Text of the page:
Academic journal article Psychonomic Bulletin & Review

Replication Is Not Coincidence: Reply to Iverson, Lee, and Wagenmakers (2009)

Academic journal article Psychonomic Bulletin & Review

Replication Is Not Coincidence: Reply to Iverson, Lee, and Wagenmakers (2009)

Article excerpt

Iverson, Lee, and Wagenmakers (2009) claimed that Killeen's (2005) statistic p^sub rep^ overestimates the "true probability of replication." We show that Iverson et al. confused the probability of replication of an observed direction of effect with a probability of coincidence-the probability that two future experiments will return the same sign. The theoretical analysis is punctuated with a simulation of the predictions of p^sub rep^ for a realistic random effects world of representative parameters, when those are unknown a priori. We emphasize throughout that p^sub rep^ is intended to evaluate the probability of a replication outcome after observations, not to estimate a parameter. Hence, the usual conventional criteria (unbiasedness, minimum variance estimator) for judging estimators are not appropriate for probabilities such as p and p^sub rep^.

Iverson, Lee, and Wagenmakers (2009; hereafter, ILW) claimed that Killeen's (2005) p^sub rep^ "misestimates the true probability of replication" (p. 424). But it was never designed to estimate what they call the true probability of replication (the broken lines named "Truth" in their Figure 1). We clarify that by showing that their "true probability" for a fixed parameter δ-their scenario-is the probability that the effects of two future experiments will agree in sign, given knowledge of the parameter δ. We call this the probability of coincidence and show that its goals are different from those of p^sub rep^, the predictive probability that a future experiment will return the same sign as one already observed. ILW's "truth" has nothing to do with the "true probability of replication" in its most useful instantiation, the one proposed by Killeen (2005).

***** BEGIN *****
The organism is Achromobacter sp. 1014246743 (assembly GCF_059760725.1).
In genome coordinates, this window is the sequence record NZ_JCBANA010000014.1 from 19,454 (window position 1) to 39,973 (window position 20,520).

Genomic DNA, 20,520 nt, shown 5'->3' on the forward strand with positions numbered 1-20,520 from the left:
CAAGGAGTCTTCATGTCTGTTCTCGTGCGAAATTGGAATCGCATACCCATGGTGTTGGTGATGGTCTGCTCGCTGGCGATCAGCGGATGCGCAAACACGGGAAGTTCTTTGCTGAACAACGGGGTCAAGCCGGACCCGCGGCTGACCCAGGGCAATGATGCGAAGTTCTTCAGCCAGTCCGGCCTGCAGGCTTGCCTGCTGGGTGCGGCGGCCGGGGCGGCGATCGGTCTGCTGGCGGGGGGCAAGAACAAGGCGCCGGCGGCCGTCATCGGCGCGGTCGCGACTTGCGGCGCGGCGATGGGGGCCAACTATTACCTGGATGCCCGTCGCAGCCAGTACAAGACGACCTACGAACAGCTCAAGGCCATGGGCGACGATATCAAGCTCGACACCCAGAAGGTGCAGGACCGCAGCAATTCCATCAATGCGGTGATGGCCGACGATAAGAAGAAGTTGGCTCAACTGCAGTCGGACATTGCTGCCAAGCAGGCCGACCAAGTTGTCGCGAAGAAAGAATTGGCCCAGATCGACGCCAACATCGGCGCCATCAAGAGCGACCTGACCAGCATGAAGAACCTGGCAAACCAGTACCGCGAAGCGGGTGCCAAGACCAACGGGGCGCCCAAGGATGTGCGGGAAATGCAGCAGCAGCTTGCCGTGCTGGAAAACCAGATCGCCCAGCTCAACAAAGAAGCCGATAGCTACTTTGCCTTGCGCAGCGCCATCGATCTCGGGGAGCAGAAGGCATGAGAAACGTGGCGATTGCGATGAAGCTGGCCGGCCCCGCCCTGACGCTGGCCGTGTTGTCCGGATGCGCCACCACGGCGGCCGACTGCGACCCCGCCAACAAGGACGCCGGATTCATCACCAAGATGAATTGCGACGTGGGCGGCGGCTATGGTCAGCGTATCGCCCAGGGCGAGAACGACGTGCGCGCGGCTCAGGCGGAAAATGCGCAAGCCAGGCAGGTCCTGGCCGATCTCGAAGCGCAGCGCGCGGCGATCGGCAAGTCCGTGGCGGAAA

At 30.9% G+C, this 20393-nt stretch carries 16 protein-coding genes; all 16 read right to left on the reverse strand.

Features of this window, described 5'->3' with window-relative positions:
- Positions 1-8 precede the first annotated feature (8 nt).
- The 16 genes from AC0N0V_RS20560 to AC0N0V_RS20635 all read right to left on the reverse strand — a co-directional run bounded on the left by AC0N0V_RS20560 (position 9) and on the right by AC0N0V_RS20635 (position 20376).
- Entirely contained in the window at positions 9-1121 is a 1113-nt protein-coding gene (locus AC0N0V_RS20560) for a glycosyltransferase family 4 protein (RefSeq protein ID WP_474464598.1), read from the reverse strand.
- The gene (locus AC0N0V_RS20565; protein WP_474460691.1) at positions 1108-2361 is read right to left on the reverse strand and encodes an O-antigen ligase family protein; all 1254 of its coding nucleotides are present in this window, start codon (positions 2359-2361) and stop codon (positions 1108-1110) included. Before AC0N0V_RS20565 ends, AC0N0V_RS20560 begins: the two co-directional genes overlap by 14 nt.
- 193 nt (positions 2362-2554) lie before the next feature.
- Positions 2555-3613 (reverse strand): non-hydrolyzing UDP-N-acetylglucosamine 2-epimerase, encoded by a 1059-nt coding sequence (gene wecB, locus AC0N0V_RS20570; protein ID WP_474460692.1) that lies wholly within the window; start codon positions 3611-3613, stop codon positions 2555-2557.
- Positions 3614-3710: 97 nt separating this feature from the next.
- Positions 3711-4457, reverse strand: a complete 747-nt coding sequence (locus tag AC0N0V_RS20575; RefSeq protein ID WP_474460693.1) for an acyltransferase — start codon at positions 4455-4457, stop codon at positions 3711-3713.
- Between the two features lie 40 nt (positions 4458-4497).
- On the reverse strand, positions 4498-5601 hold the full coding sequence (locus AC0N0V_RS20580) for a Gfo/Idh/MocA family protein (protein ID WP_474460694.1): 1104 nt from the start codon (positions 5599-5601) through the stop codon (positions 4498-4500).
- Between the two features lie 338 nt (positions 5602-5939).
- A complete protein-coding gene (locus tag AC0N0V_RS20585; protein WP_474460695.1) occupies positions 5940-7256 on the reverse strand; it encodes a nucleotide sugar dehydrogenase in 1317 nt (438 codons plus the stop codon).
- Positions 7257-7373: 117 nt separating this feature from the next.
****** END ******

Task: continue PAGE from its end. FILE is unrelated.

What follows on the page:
The "True Probability of Replication"

Statistical analysis of experimental results inevitably involves unknown parameters. Suppose that you have observed a positive standardized difference of d^sub obs^ = 0.30 between experimental and control group means having n = 10 subjects each.1 You assume the usual normal model with an unknown true effect size δ and (for simplification) a known variance. What is the probability of getting again a positive effect in a replication (d^sub rep^ > 0)? If you are ready to assume a particular value for δ, the answer is trivial: It follows from the sampling distribution of d^sub rep^, given this δ. The true probability of replication is the (sampling) probability [varphi]+|δ (a function of δ and n) that a normal variable with a mean of δ and a variance of 2/n exceeds 0: [varphi]+|δ = φ(δvn/2). If you hypothesize that δ is 0, then [varphi]+|0 = 0.5. Some other values, for different hypothesized δs, are [varphi]+|0.50 = 0.868, [varphi]+|1.00 = 0.987, [varphi]+|2.00 [asymptotically =] 1. These values do not depend on d^sub obs^: It would not matter that d^sub obs^ = 0.30 or d^sub obs^ = 1.30. Of course, for reasons of symmetry, [varphi]+|-δ = 1-[varphi]+|δ.

What was novel about Killeen's (2005) statistic prep was his attempt to move away from the assumption of knowledge of parameter values, and the "true replication probabilities" [varphi]+|δ that can be calculated if you know them. The Bayesian derivation of p^sub rep^ involves no knowledge about δ other than the effect size measured in the first experiment, d^sub obs^. This is made explicit by assuming an uninformative (uniform) prior before observations-hence, the associated posterior distribution for δ: a normal distribution centered on d^sub obs^ with a variance of 2/n. To illustrate the nature and purpose of p^sub rep^, consider the steps one must follow to simulate its value, starting with a known first observation:

Repeat the two following steps many times:

(1) generate a value δ from a normal(d^sub obs^,2/n) distribution;

(2) given this δ value, generate a value d^sub rep^ from a normal(δ,2/n);

and then compute the proportion of d^sub rep^ having the same sign as d^sub obs^. Each particular value of d^sub rep^ is the realization of a particular experiment assuming a true effect size δ, and corresponds to a "true probability of replication" [varphi]+|δ (if d^sub obs^ > 0) or 1-[varphi]+|δ (if d^sub obs^ , 0). …

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